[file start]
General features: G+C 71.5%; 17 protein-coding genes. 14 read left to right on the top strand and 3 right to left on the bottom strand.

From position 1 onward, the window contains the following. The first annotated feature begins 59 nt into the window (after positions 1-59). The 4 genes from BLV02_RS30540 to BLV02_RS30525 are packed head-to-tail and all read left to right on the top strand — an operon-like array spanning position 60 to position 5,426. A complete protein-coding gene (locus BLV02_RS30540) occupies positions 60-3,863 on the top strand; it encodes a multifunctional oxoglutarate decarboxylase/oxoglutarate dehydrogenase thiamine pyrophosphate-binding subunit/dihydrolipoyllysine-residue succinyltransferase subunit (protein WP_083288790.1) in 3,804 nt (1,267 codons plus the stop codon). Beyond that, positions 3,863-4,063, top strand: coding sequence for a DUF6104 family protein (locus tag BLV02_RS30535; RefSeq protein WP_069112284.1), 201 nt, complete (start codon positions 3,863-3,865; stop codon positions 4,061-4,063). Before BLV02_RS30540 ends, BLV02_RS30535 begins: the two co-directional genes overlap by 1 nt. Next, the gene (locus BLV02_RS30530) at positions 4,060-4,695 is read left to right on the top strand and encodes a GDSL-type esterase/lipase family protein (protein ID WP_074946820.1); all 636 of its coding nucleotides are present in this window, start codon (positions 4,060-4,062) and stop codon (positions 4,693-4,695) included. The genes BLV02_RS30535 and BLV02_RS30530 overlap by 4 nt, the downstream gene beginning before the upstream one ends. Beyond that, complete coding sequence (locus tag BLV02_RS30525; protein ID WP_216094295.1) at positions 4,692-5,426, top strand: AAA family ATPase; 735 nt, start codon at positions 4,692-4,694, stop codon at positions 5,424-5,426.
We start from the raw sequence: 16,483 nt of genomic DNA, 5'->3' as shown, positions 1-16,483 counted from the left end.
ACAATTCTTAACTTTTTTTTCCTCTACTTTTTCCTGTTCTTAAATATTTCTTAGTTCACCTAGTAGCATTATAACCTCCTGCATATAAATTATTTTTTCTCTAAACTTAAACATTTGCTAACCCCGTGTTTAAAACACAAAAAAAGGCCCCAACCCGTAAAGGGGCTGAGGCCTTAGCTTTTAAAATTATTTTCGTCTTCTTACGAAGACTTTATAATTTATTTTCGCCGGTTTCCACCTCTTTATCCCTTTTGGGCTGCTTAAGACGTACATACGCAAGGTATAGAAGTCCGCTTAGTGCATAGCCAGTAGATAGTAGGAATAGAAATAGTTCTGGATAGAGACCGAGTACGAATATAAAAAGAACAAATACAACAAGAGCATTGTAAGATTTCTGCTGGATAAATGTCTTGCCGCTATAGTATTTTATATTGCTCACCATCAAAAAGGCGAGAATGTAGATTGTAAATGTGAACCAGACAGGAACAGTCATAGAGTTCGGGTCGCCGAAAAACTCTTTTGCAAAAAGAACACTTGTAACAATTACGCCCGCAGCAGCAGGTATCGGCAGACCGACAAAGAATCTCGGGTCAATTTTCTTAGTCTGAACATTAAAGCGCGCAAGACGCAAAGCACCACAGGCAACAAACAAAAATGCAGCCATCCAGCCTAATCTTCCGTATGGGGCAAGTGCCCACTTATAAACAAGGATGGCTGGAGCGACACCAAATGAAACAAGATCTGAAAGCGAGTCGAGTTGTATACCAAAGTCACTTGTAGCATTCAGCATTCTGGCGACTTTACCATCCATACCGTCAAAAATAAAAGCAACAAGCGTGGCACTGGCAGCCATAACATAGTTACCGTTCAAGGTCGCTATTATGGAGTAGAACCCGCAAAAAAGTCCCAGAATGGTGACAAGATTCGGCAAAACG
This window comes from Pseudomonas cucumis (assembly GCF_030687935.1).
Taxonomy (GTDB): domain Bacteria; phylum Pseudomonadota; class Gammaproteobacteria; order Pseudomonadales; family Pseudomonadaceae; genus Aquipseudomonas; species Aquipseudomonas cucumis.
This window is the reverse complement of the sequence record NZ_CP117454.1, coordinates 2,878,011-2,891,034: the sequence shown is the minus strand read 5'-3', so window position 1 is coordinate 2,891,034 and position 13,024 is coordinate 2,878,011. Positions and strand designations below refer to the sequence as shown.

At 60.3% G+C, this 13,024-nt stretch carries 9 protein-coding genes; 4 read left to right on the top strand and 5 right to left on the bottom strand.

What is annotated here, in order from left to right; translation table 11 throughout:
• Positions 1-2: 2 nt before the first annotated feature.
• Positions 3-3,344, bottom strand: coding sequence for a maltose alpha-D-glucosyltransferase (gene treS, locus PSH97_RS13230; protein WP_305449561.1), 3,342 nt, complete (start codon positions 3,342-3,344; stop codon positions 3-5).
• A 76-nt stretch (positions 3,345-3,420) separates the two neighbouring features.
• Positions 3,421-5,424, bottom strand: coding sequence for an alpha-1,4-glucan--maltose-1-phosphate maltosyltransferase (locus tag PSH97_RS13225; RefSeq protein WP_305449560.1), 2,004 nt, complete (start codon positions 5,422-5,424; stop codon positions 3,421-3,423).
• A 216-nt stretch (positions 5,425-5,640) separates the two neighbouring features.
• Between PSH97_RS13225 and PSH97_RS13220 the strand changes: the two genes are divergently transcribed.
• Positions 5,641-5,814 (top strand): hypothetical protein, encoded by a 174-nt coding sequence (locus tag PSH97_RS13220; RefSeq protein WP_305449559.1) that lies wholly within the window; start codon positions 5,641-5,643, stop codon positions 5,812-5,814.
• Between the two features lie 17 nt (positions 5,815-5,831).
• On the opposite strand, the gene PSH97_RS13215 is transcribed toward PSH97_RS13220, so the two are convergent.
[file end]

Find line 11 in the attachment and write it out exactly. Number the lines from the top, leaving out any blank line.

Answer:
• Positions 3-3,344, bottom strand: coding sequence for a maltose alpha-D-glucosyltransferase (gene treS, locus PSH97_RS13230; protein WP_305449561.1), 3,342 nt, complete (start codon positions 3,342-3,344; stop codon positions 3-5).